It’s only controversial because of our culture’s misconceptions about education. All parents have a legal right to chose the form of education that we feel is best for our children, and () each child will learn best in his or her own way. My choice may be different from your choice, but that doesn’t make it wrong or, worse, negligent.
I am homeschooling my girls. I say ‘am’ because learning should start at home, from birth (or before!). According to my state’s law, I do not file as a homeschool until my child turns seven, but we've been homeschooling since birth. Before, if you count all the talking, reading, explaining, rubbing, dancing, dreaming, reiki-ing, and listening to music that I did with my babies when I was pregnant.
Right now, I think we mostly do unschooling, but my plan has always been to do a mixture of unschooling and
unit studies. I researched all of the options while I was pregnant, and this is what Josh and I decided would work best for our family. I’m pretty sure this is the exact kind of environment Eden needs to thrive and be passionate about life-long learning, but we’re definitely willing to incorporate bits and pieces of many methods, and if Ivy’s learning style is different, then we will do something different for her.
As practically every resource says, the definition of unschooling is different for each family that uses it. What does that mean for us?
It means that we allow our children’s passion and interest to decide the route our ‘schooling’ will take. I feel that for my kids, it's best if we focus on whatever their passion of the moment is (hence the unit studies).
It means that since Eden has been into dinosaurs, we rent a lot of dinosaur books and videos from the library (reading, science, math [how many books, how many dinosaurs are there, etc.], history, colors [what color is that dinosaur?], responsibility [take care of library books and return them], calendar [mark the day and be sure they’re back on time], daily skills [discussing the route to the library in the car, using the library, learning how to look up books], that all-important socialization [interacting with librarians, other kids, toddler-time if they’re having it]). It means we look up fossils online and learn about skeletons and how the earth was made (biology, earth science, computers, and momma-time all rolled into one). It means we planned our vacation to include a museum with a real dinosaur exhibit (daily skills, more socialization and all that other stuff I mentioned again). It means we draw dinosaurs (art, motor skills), and buy dinosaur stickers (math, money, daily skills, socialization), and chase each other around the house growling like dinosaurs (P.E., creativity, and just plain fun).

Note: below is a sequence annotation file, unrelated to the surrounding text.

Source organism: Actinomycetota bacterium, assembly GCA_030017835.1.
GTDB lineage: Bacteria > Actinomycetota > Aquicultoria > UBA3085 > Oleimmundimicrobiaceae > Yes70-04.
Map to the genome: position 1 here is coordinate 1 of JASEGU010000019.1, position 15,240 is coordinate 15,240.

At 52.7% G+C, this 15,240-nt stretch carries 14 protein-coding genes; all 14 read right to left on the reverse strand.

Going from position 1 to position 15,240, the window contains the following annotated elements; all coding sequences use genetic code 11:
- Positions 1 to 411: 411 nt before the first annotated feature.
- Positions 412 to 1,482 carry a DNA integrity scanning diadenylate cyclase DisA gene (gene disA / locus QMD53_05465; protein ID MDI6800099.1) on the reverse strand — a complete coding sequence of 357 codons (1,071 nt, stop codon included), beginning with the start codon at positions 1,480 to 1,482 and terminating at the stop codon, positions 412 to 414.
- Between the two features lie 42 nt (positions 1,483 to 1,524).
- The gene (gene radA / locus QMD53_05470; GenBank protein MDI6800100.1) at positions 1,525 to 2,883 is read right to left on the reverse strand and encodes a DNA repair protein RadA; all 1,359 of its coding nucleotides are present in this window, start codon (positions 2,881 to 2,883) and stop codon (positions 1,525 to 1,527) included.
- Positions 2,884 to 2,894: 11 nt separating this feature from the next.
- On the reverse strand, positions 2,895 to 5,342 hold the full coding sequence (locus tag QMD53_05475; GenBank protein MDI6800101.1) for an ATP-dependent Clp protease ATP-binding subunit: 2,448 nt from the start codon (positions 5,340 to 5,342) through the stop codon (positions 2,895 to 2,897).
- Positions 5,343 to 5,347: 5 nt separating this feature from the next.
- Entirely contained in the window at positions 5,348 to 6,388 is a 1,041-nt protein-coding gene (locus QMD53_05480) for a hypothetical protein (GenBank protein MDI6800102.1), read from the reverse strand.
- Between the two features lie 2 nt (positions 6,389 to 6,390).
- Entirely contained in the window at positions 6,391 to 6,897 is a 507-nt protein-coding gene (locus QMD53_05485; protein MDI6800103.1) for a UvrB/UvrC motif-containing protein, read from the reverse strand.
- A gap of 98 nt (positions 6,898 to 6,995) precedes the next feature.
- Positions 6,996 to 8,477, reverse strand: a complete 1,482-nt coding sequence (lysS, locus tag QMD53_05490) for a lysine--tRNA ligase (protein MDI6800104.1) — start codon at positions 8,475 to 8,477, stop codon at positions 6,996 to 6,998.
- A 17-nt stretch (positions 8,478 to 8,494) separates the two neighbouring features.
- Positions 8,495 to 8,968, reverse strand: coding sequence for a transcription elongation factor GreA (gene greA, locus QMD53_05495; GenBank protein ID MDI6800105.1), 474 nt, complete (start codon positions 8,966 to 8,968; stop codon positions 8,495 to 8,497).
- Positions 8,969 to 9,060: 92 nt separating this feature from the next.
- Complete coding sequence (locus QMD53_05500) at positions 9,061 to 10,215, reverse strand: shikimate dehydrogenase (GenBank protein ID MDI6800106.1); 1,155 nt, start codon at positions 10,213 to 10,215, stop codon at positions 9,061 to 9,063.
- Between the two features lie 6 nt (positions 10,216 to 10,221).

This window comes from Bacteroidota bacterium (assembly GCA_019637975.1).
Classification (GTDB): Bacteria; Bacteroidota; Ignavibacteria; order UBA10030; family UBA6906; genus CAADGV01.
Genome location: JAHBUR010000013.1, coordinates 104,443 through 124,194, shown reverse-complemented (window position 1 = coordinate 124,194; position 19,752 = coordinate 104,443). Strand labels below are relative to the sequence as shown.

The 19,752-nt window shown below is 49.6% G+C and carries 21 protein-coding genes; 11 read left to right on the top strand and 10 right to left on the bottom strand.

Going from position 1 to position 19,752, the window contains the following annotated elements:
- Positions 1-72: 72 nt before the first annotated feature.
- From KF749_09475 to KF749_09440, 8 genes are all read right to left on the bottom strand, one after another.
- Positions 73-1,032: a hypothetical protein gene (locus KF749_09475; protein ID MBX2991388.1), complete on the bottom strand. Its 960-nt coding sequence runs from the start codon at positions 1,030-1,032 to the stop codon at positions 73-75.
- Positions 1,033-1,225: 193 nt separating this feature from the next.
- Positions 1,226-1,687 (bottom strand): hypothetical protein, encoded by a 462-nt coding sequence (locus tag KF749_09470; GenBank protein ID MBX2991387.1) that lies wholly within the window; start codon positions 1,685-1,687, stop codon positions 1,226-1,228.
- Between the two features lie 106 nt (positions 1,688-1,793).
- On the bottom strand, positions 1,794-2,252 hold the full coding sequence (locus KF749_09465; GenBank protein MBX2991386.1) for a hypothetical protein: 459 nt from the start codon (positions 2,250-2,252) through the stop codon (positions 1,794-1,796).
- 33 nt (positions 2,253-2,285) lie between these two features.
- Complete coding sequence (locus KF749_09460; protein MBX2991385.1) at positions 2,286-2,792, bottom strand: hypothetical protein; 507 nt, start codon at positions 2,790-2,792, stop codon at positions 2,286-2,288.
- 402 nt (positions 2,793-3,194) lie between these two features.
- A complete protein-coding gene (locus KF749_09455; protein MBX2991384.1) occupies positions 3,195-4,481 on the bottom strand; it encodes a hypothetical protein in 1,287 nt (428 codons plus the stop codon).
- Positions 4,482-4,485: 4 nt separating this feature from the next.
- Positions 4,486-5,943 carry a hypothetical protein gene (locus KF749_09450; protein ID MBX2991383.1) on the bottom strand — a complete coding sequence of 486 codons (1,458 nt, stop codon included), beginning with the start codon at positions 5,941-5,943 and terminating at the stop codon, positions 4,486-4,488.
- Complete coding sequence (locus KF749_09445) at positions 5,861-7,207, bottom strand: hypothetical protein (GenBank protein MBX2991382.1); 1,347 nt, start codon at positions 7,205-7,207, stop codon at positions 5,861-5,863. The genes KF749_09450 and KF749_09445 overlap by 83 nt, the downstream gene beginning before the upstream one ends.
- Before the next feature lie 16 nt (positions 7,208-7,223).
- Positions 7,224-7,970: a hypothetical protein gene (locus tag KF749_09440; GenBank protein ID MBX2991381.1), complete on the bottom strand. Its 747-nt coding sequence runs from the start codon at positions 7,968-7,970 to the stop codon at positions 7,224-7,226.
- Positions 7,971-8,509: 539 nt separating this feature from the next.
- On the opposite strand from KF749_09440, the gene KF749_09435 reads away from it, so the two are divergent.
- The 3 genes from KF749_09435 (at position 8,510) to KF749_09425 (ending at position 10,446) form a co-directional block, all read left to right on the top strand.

It means that she’s been asking about telling time and reading, so now I’ve started teaching her. If it ends up being too hard for her, I’ll back off and return to something else she’s excited about, like American Flags and learning about different states. And Ivy’s been excited about dance, so we have several dance breaks every day with different types of music.
It means that I stay home with my kids and incorporate them into real-world daily life. I take them shopping, and they help me find what I need and put it in the cart. I teach them about healthy foods and junk foods. I try to teach them to listen and quit grabbing things. Eden *loves* to pay, although we’re still working on fully grasping the money concept. We socialize with all sorts of people.
I read something in one of the homeschooling books, and I wish I could remember which one, but it said basically, “When in life, outside of school, are you ever surrounded by 20-30 people your own age? Homeschooled kids interact with people of all ages all day long. A homeschool parent who is truly responsible for their child’s education and including them in daily life will have a child who is more ‘socialized’ than most of the children in a classroom.”
Personally, the schools in our district don’t meet our standards. Josh had a pretty traumatizing experience in those exact schools, and he refuses to send his children there. We can’t afford the Montessori school I like, and honestly, I think I could provide the best education for my children. And when the time comes when they want to learn something that I can’t teach them, like dance, basketball, Russian, or flute, then I will enroll them in classes or hire a tutor. I’ll continue to make local friends and join homeschooling groups. Many groups have sports teams, dances, proms, and graduation ceremonies, if my children feel they need that.
Will I ever use text books? Probably, but I’d prefer to use my local library and bookstores. Workbooks? Yes indeed-y, because I can totally see Eden needing to learn how to sit down and complete a task like that. Tests? Undoubtedly, since the law requires it every year. What I won’t do, however, is cram information down their throat for weeks prior to be sure they get a certain score. Obviously tests are great tools for seeing where each child’s personal weaknesses are, and that’s how I intend to use them. I’m not going to push them before they’re ready, and I’m going to be sure they’re always enjoying the way we learn.
That’s what our personal goal is for our children – feeling passion about learning. And, you know, not to toot my own horn or anything, but I think I have some smart kids who seem to learn quickly, and I have little doubt that this will work, leaving them brilliant kids with a future in any field they desire. If I didn’t think it was the right choice for them, I wouldn’t do it, no matter how much of an advocate I am.